19. 19.

    Marx (1982, p. 85 ff.) Emphasizes this relationship of goods to one another as values ​​seemingly detached from the producers in the term “commodity fetishism”, which in his later work takes the place of the earlier concept of alienation, but is closely related to it.

  20. 20.

    The concept of genre activity or synonym of “genus being” goes back to Hegel and in particular to Feuerbach (1984, p. 1 ff.); see also Popitz 1980.

  21. 21.

    On this, Marx (1982, p. 57): “As a creator of use values, as useful work, work is therefore a human condition of existence independent of all forms of society, an eternal natural necessity in order to mediate the metabolism between human beings and nature, i.e. human life . "

  22. 22.

    The often-voiced criticism of Marx's concept of the generic being as a substantive definition of the human being (cf. Jaeggi 2005) should not overlook the fact that the characterization of human beings as self-producing beings at the latest since Nietzsche (the human being, that “not yet ascertained Thier ”) through philosophical anthropology (man, the“ cosmopolitan ”being) to post-structuralism (man as a product of his discursive activity) was and is structurally developed in a very similar way in other conceptions. In this context, Popitz (1980, p. 86) makes the important point that the term generic is a open Activity concept, a "beingforce“Acts.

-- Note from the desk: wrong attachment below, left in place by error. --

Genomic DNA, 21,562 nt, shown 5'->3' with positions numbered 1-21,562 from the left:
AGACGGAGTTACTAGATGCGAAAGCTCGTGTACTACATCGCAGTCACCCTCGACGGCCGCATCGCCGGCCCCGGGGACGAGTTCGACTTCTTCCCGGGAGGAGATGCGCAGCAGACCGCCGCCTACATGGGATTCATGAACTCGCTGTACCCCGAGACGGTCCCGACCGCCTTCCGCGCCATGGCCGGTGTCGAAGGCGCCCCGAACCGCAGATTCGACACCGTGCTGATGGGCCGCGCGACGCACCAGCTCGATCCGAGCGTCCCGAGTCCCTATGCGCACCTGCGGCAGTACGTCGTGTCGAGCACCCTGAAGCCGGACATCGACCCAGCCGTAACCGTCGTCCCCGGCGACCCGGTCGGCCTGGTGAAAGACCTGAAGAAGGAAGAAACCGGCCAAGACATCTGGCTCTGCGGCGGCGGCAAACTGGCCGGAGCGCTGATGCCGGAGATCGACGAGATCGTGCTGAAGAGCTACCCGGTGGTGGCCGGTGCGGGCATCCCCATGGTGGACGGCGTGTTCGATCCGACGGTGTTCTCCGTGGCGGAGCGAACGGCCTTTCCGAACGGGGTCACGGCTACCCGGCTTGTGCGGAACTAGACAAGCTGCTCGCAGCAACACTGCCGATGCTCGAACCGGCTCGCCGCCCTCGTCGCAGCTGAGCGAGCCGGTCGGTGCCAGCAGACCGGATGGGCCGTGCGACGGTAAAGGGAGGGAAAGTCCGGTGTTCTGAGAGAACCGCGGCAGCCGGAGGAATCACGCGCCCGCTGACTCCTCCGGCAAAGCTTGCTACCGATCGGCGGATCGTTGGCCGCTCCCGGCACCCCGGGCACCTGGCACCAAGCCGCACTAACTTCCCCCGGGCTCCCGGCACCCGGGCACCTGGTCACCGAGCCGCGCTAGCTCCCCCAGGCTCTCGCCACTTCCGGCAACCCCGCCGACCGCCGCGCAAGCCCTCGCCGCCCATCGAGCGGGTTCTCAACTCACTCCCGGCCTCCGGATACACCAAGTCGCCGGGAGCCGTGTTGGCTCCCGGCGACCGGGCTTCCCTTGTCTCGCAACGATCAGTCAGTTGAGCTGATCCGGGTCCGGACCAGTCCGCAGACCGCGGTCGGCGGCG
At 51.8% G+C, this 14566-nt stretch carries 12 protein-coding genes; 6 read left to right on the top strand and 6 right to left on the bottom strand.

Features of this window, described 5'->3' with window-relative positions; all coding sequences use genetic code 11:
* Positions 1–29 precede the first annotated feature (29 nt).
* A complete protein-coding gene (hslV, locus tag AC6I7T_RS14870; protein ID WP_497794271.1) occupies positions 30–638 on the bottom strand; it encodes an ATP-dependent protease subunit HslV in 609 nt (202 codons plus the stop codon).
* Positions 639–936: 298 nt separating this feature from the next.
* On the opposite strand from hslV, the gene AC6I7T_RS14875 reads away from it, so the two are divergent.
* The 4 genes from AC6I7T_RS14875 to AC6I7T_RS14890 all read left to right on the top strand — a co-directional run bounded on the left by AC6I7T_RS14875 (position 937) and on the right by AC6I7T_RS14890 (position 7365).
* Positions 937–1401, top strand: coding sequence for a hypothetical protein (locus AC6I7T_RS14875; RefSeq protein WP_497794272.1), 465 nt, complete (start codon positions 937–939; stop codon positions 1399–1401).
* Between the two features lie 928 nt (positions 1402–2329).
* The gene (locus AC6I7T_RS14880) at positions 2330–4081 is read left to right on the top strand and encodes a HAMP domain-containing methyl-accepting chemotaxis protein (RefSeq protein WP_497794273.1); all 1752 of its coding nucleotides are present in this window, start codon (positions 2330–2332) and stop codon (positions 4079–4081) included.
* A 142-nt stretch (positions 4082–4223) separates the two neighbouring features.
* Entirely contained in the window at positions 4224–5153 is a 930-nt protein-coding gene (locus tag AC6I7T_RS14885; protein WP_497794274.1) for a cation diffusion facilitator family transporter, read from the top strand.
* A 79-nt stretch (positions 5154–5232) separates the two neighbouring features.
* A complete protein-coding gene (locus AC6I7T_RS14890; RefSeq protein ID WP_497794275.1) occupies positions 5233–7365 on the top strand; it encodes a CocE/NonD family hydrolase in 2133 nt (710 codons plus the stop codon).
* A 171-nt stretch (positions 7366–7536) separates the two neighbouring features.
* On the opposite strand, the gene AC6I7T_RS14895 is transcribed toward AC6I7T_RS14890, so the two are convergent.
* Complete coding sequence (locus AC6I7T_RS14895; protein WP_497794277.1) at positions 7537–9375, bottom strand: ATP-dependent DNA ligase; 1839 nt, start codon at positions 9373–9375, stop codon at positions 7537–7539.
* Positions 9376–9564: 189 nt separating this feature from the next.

23. 23.

    The term “reification” was mainly coined by Lukács (1970, p. 170 ff.), But already appears occasionally in Marx, for example as “reification of the social production determinations” (Marx 1973, p. 887).

  24. 24.

    On the history of the discourse of the concept of human capital, see Gertenbach 2007, pp. 105 ff.

  25. 25.